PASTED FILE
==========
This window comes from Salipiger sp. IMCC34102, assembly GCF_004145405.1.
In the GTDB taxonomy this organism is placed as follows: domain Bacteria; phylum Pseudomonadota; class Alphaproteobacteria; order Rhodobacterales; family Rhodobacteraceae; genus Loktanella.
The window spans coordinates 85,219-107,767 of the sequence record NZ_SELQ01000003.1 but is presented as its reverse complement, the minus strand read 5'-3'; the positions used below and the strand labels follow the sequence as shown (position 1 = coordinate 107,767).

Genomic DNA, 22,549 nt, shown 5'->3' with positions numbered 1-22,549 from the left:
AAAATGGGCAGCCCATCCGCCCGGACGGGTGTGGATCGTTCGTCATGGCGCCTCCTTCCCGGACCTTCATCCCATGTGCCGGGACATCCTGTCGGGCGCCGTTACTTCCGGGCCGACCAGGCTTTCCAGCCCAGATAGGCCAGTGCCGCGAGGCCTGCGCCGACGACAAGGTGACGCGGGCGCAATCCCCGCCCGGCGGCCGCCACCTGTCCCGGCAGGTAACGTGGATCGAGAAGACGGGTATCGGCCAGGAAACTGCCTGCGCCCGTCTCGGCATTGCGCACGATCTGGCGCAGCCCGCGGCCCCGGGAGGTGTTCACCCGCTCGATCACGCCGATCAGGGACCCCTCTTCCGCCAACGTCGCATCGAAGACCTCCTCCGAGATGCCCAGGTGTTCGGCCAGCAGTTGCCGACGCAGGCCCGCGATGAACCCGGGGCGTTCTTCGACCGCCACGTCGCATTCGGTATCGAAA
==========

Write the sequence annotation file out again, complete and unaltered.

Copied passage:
This window comes from Salipiger sp. IMCC34102, assembly GCF_004145405.1.
In the GTDB taxonomy this organism is placed as follows: domain Bacteria; phylum Pseudomonadota; class Alphaproteobacteria; order Rhodobacterales; family Rhodobacteraceae; genus Loktanella.
The window spans coordinates 85,219-107,767 of the sequence record NZ_SELQ01000003.1 but is presented as its reverse complement, the minus strand read 5'-3'; the positions used below and the strand labels follow the sequence as shown (position 1 = coordinate 107,767).

Genomic DNA, 22,549 nt, shown 5'->3' with positions numbered 1-22,549 from the left:
AAAATGGGCAGCCCATCCGCCCGGACGGGTGTGGATCGTTCGTCATGGCGCCTCCTTCCCGGACCTTCATCCCATGTGCCGGGACATCCTGTCGGGCGCCGTTACTTCCGGGCCGACCAGGCTTTCCAGCCCAGATAGGCCAGTGCCGCGAGGCCTGCGCCGACGACAAGGTGACGCGGGCGCAATCCCCGCCCGGCGGCCGCCACCTGTCCCGGCAGGTAACGTGGATCGAGAAGACGGGTATCGGCCAGGAAACTGCCTGCGCCCGTCTCGGCATTGCGCACGATCTGGCGCAGCCCGCGGCCCCGGGAGGTGTTCACCCGCTCGATCACGCCGATCAGGGACCCCTCTTCCGCCAACGTCGCATCGAAGACCTCCTCCGAGATGCCCAGGTGTTCGGCCAGCAGTTGCCGACGCAGGCCCGCGATGAACCCGGGGCGTTCTTCGACCGCCACGTCGCATTCGGTATCGAAA